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Brian Korthals/Daily Globe Minnesota Governor Tim Pawlenty (left) greets veteran Charlie Ambrose of Jackson during Thursday's Honor Flight Southwest Minnesota banquet at the Blue Mounds Banquet Center in Worthington. Behind Gov. Pawlenty is First Lady Mary Pawlenty and Representative Doug Magnus.

Governor Pawlenty honors southwest Minnesota veterans

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News Worthington,Minnesota 56187
Daily Globe
Governor Pawlenty honors southwest Minnesota veterans
Worthington Minnesota 300 11th Street / P.O. Box 639 56187

LUVERNE -- The veterans of World War II heeded the call to service and saved the world, said Governor Tim Pawlenty Thursday at the Honor Flight Southwest Minnesota Inaugural Flight banquet Thursday at Blue Mound Banquet Center, Luverne.


"Our nation needed you. The world needed you. The cause of freedom needed you, and you responded with great heroism, courage, strength, valor, honor, duty, patriotism," Pawlenty said to the crowd of veterans, family and friends who filled the hall. "You are our heroes. We appreciate you. We love you. We would not have the country that we have without you."

Often, Pawlenty remarked, thanking a World War II veteran for his or her service is answered with a reply of "I just did my job," or "I just did what I was asked to do."

"It's a set of comments and a mindset that reflects an incredible act of generosity and service to your fellow citizens ... but it's also a gesture of incredible courage and strength and commitment and service," Pawlenty said. "... you didn't just do your job. You saved the world. And so, I don't know of many job descriptions where you say 'Job description: save the world.'"

Pawlenty thanked the veterans in attendance at the banquet for their service and for saving the world. He also thanked fellow banquet attendees Mark Ritchie, Minnesota Secretary of State, Minnesota Sen. Jim Vickerman (DFL-Tracy) and Minnesota Rep. Doug Magnus (R-Slayton) for their support of veterans, the military and Honor Flight specifically.

Pawlenty read a passage from the Soldier's Creed, which he felt illustrated the commitment of World War II veterans: "I'm a warrior and member of a team. I serve the people of the United States and I live the Army values. I always place the mission first. I will never accept defeat. I will never quit. I will never leave a fallen comrade."

"It's in that spirit of couragous service and dedicated service that our nation asked each of you to serve. You stood up and raised your hand and said 'I'm ready' and 'I'm available...' all of you did incredible things," Pawlenty said, quoting Winston Churchill's saying of "Never have so many owed so much to so few."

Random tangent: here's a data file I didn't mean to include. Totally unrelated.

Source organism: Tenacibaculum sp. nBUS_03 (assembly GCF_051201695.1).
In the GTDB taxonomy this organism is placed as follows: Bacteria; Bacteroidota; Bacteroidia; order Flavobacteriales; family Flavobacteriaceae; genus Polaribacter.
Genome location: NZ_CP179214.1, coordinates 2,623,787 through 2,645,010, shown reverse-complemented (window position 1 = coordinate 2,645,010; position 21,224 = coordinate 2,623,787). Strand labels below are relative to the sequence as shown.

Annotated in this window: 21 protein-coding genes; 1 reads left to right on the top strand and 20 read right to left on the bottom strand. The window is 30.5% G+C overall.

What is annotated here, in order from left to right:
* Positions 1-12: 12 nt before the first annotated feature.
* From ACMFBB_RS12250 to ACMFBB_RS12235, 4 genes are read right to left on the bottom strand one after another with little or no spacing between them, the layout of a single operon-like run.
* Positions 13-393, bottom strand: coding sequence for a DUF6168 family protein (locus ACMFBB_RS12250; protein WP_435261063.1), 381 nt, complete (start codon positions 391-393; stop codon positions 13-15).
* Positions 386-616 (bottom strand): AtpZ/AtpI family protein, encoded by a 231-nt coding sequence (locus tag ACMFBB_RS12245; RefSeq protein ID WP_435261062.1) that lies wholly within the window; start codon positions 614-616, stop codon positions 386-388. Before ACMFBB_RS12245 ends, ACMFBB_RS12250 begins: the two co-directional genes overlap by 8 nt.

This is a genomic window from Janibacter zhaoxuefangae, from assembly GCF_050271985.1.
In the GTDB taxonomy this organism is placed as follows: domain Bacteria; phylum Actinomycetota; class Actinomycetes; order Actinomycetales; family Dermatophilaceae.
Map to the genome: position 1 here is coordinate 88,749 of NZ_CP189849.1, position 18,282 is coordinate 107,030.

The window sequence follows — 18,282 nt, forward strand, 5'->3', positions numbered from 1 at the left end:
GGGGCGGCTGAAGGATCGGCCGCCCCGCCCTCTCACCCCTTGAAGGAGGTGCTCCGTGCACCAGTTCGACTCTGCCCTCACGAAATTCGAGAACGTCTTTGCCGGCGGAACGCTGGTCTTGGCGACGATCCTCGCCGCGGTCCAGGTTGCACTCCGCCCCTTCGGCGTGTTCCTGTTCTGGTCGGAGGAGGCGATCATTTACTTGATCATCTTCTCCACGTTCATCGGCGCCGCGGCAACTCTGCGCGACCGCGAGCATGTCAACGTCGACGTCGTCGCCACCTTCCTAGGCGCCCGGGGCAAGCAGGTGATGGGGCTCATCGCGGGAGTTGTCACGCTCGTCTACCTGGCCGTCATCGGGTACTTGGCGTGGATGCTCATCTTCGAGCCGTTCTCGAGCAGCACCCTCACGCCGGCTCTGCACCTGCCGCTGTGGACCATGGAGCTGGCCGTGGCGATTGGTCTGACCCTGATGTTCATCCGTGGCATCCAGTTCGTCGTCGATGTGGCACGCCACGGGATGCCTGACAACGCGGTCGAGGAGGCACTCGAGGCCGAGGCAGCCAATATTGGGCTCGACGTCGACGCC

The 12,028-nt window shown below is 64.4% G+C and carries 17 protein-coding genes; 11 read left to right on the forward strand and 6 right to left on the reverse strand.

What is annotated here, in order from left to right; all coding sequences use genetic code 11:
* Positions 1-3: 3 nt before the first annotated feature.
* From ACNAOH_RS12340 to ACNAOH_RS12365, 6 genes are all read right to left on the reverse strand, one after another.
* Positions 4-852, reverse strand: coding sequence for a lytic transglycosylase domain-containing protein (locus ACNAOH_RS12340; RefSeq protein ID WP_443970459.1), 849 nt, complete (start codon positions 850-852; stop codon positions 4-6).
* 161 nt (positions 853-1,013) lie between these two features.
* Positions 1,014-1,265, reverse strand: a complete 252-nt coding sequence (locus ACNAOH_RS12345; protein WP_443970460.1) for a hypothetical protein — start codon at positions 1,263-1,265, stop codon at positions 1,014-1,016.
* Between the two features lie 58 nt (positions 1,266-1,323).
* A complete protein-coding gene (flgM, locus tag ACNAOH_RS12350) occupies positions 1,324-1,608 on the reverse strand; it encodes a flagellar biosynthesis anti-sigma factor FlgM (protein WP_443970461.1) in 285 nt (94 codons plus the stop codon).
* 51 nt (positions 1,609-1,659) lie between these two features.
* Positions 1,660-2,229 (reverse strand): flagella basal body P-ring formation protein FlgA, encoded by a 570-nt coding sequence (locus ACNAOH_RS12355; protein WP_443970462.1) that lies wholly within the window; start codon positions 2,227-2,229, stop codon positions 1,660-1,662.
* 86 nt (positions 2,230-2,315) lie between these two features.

Pawlenty's father was among the 326,000 Minnesotans who served in World War II. Only about 36,000 of those veterans are alive today.

"Our words are not adequate to thank you for what you've done," Pawlenty said. "... We are grateful for all that you've done, and you are role models. You are heroes, and we will never forget. God bless each and every one of you. Thank you very much."

Pawlenty's wife, Mary, was invited to speak at the banquet because of her longtime friendship with the World War II veterans of Luverne, some of whom are going on the Honor Flight.

"... we started friendship in that way that Minnesotans do: first we had coffee," Mary said. "They have been my friends for quite a long time, and I'm just so overjoyed that tomorrow will be this wonderful moment in time... It's our hope that when you visit the (World War II) memorial, that you will feel the depth of love and care and appreciation that our country has for you."

Mary thanked the veterans for their courageous service during the war as well as the fruitful lives they have led since, and promised to impress on her own children and grandchildren the importance of what the World War II veterans did for the United States.

Ritchie, whose father was a World War II veteran, praised the veterans as well as the people of southwest Minnesota, who gathered together to make the Southwest Minnesota Honor Flight happen.

"Thank you for being a model that other cities, counties and regions can follow," Ritchie said.

Vickerman recalled when his father came back to the farm and told everyone the war was over.

"We all celebrated. We thought the war was over. But wars keep coming and coming... It's not over yet," Vickerman cautioned. "We've got a war going on, whether you agree with it or not... and we need to move away from that."

He thanked the veterans for what they've done and the safety they have provided to people of the United States.

Magnus, himself a veteran of the Vietnam War, choked up as he thanked the veterans, recalling the days in history no one forgets -- the days of historic battles and triumphs.

"The day when you're a veteran, and you walk up to the yellow line and raise your hand, and you promise... promise to defend the United States against her enemies... that's a day that no veteran will ever forget," Magnus said. "And tomorrow, when you youngsters head out to Washington, that'll be a day you won't forget either."